A team of materials science and engineering researchers from UC San Diego (UCSD) closely studied the qualities of liquid crystal elastomers, or LCEs, in order to figure out how to make shape-shifting 3D printed structures out of the material. The results will lead to easier shape control, and manufacturing, of things like artificial muscles, soft robots, and wearable devices. Their inspiration for a material featuring varying degrees of actuation (ability to contract and degree of stiffness) came from real-life examples in the world around us, such as a squid’s beak, which is really stiff at the tip but more malleable and soft where it connects to the cephalopod’s mouth.
The team—Zijun Wang, Zhijian Wang, Yue Zheng, Qiguang He, Yang Wang, and Shengqiang Cai— published a paper about their research, titled “Three-dimensional printing of functionally graded liquid crystal elastomer,” in the journal Science Advances.
The abstract states, “As a promising actuating material, liquid crystal elastomer (LCE) has been intensively explored in building diverse active structures and devices. Recently, direct ink writing technique has been developed to print LCE structures with various geometries and actuation behaviors. Despite the advancement in printing LCE, it remains challenging to print three-dimensional (3D) LCE structures with graded properties. Here, we report a facile method to tailor both the actuation behavior and mechanical properties of printed LCE filaments by varying printing parameters. On the basis of the comprehensive processing-structure-property relationship, we propose a simple strategy to print functionally graded LCEs, which greatly increases the design space for creating active morphing structures.”
Both a core and a shell make up 3D printed LCE filament. In learning how to control its material properties, the researchers found that, post-print, the shell stiffens and cools down quickly, but it takes longer for the core to cool, so it remained pliant for longer periods of time.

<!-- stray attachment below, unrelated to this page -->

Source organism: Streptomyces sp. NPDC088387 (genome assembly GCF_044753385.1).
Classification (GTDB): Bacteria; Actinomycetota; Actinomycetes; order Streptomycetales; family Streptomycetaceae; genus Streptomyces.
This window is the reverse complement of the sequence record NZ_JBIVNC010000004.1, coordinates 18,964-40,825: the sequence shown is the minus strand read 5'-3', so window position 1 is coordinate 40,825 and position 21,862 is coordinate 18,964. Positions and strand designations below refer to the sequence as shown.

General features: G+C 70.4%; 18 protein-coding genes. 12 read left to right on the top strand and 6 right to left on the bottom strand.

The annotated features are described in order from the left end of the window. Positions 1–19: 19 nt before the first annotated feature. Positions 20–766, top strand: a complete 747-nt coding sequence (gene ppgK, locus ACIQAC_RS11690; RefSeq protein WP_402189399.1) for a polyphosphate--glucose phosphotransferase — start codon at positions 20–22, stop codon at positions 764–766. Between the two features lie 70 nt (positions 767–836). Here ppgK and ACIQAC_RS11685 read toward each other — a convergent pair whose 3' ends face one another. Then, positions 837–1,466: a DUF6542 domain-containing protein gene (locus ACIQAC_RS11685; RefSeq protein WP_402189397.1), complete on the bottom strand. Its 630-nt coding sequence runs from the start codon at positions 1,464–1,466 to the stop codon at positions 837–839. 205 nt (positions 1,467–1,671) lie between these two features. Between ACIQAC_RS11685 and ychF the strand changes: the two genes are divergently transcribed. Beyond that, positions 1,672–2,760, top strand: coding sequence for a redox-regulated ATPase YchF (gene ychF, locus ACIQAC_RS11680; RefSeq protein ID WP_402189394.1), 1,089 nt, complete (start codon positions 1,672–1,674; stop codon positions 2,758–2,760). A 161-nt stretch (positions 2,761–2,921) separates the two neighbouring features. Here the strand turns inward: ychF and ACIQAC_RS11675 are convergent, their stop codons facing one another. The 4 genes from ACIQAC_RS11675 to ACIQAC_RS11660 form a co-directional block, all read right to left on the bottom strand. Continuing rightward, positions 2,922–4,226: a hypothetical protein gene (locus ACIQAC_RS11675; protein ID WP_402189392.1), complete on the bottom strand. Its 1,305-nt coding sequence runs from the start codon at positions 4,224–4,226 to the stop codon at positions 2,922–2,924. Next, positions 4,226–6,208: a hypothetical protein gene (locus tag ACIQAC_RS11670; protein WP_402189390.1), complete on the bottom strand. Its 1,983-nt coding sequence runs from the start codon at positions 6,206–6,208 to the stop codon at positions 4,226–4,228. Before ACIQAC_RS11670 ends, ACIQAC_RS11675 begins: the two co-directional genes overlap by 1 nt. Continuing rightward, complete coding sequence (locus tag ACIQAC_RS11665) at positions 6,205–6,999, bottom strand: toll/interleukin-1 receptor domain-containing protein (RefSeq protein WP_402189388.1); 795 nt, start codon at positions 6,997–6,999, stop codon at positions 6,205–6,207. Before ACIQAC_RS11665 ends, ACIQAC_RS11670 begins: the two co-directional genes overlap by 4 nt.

Wang, the paper’s first author and a PhD student in Cai’s research group, explained, “3D-printing is a great tool to make so many different things–and it’s even better now that we can print structures that can contract and stiffen as desired under a certain stimuli, in this case, heat.”
The point is, the researchers figured out that LCE’s degree of actuation could be easily controlled through the print temperature, and that by exposing the material to heat, they could also control the stiffness of various areas in the same material. So by changing print parameters, especially temperature, they were able to tune the material’s mechanical properties: the higher the temperature, the higher the flexibility of LCE.
“By controlling printing parameters, such as printing temperature, nozzle size, and distance between the nozzle and build plate, we can print LCE filaments with tailorable properties including actuation strain, actuation stress, and mechanical stiffness,” the researchers wrote.
They used direct ink writing (DIW) to print an LCE disk at 104°F, and then placed it in hot water, which heated the disk up to 194°F and shifted into a conical shape. But, the researchers found that when heating up an LCE disk that included areas printed at different temperatures, it would deform in a different shape.
Cai, a professor in the Department of Mechanical and Aerospace Engineering at the UCSD Jacobs School of Engineering, stated, “Based on the relationship between the properties of LCE filament and printing parameters, it’s easy to construct structures with graded material properties.”
They also printed lattice structures, and structures with two LCE layers, each with different properties, to show that the material would then have even more degrees of actuation freedom. Additionally, hot water isn’t the only thing the researchers used to activate the material’s actuation: they also infused the LCE with heat-sensitive particles, or ones that could convert absorbed light into heat, such as graphene or black ink powder.
For the proof of concept, which consisted of using one ink to print an LCE tube that had been tuned during the print process, the team demonstrated how it would adhere longer to a rigid glass plate if it had been actuated in warmer temperatures, as opposed to a tube with “homogenous properties.”
“We further demonstrate mitigation of stress concentration near the interface between an actuatable LCE tube and a rigid glass plate through gradient printing,” they wrote.
This specific finding could help improve the fabrication of robotic grippers and feet.
After the researchers determine how to tune material properties more efficiently and accurately, they will then focus on modifying the LCE ink so 3D printed structures can be made that are reprogrammable, or even self-repairing.
(Source: Nanowerk News / Images: Zijun Wang, UCSD)
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